By Ian S. Port
By Cory Sklar
By Godofredo Vasquez
By Gil Riego Jr.
By Ian S. Port
By Ian S. Port
By Christopher Victorio
By Ian S. Port
"You can always tell if a band is good or not," my musician pal Sean says on a recent Wednesday night at the Knockout. "You look at the crowd's reaction. The proof is in the pudding," he adds, with a nod around the room. Working on that theory, the opening acts' puddings are pretty sedentary. The fifty people collected at the Mission dive are mostly chatting in their seats. Midway through the night, though, the energy palpably shifts. The bassist for one of the bands grabs an accordion and embarks on a stumbling waltz, shaking his squeezebox while wailing good-naturedly, "It's not about who is on top 'cause there's always a drop/Yes, there's always that drop/And if you ask me, that's no reason, no reason to stop."
He howls like a drunken groom at a wedding ceremony as he continues, "Let's get all that there is to be got, that there is to be had/No, we won't live forever, but that's not really so bad." The crowd howls right along. People aren't going to stick butt-to-barstool for long.
It turns out the bassist-turned-accordionist is playing a cover. The originators of this rousing barroom anthem, "Playing for Fun," are also the evening's headliners, a Fresno band called Rademacher. They give the room a second helping of the song during their set later in the night. By round two, however, everyone left in the bar is pressed close to the stage, singing along again and swaying in time. It doesn't matter that the modest ranks have lessened at this late weeknight hour. The members of Rademacher possess an immediate charisma, both as performers and as creators of dangerously contagious hooks. Watching them play, I feel the electric jolt that comes with discovering music your gut says is gonna be big.
The band's resonance comes in part because of the subtle familiarities in its music. The group's songs — available in three individually burned, hand-packaged EPs or through its MySpace page — offer hints of other ebullient indie-rock acts. "If U Got Some Magic," a track that strikes like a giant sunbeam burning through a moody heart, moves from giddy keyboard melodies to a breathless Arcade Fire call to action. The theme of patching over rough friendships is as overwhelmingly positive as the music behind it. "You're Never Gonna Hear from Me" is a Walkmen-esque ride, with keyboards and guitars swelling in unison until frontman Malcolm Sosa breaks out the commands: "Come on, stand a little closer/Don't wait until the party's over! ... Come on and stand a little closer to me/Don't wait until the ship falls into the sea!" Through all of Rademacher's tracks, Sosa leads his bandmates like a benevolent king, inspiring their spirited ah has, la las, and vocal harmonies. Here and there, elements of Modest Mouse's propulsive rock rhythms, Pavement's quirky songwriting tics, and Bright Eyes' vulnerable delivery glimmer through the tracks. But the influences are nuanced and subtle, working only to connect your memory to other bands you may love rather than distracting you with overt similarities.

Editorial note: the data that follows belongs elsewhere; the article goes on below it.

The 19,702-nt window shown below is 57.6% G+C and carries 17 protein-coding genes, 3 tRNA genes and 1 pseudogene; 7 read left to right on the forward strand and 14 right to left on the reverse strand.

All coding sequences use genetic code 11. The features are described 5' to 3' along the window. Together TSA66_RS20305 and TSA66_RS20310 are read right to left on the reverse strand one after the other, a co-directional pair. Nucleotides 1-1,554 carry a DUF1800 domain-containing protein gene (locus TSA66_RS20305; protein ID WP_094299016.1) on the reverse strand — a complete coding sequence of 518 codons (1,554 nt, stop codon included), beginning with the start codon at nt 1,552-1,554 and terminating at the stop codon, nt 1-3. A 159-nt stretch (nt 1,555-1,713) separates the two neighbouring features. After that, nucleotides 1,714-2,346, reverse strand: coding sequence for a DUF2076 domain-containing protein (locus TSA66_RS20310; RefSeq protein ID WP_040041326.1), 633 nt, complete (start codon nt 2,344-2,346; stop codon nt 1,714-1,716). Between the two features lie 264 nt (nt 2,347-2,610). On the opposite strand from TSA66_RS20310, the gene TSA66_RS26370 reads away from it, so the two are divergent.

If you've yet to hear of Rademacher (or to pronounce the name: raw-duh-maw-cur), the group is doing its damnedest to change that — in S.F., in Fresno, and in Los Angeles. The three-year-old band has spent the month of November doing an impressive triple residency — Wednesday nights at the Knockout, Thursdays at Tokyo Garden in Fresno, and Sundays alternately at Spaceland and Eagle Rock Bowling and Drinking Club in L.A. Sosa says the idea was to really connect with his demographic. "Sometimes when you play on the road, you can't tell, like, 'Oh yeah, those people really love us there,'" he says. "They only saw you for an hour and then you're gone. But when you come every week, hopefully you develop friends and give people a chance to hear the music and get used to the vibe of the show."
Rademacher may be an underground band, but its fans are helping its euphoric anthems break the surface. Four Los Angeles blogs — Radio Free Silverlake, You Set the Scene, Aquarium Drunkard, and Inflight at Night — each spent one Friday in November hosting a Rademacher song, boosting attention to the group. Meanwhile, other more established musicians are helping out, too.
Aaron Espinosa of L.A. indie popsters Earlimart is a Fresno native and a Rademacher supporter. He performed at one Silverlake residency and produced the group's debut full-length, Stunts, a self-released CD available through select record stores and online retailers on December 4. Espinosa has worked on music by Elliott Smith, Grandaddy, and the Breeders. He's also introduced Rademacher to cornerstones of the Silverlake scene like Silversun Pickups — another act that grew rapidly in popularity thanks to intrepid residencies. "It's like having older brothers," Sosa says of his L.A. counterparts, "and for the most part they try to look out for you."
Sosa is proud of Stunts, but he believes that for indie bands, the future is in either digital distribution or personalized CDs. "Trying to cut and print CDs is a waste of time, especially if you want them to look retail-ready," he says. "Why not get a bunch of CDs and wrap them in a crazy storybook from a thrift store and put ribbons around them and number them one to 100 and make something special?"
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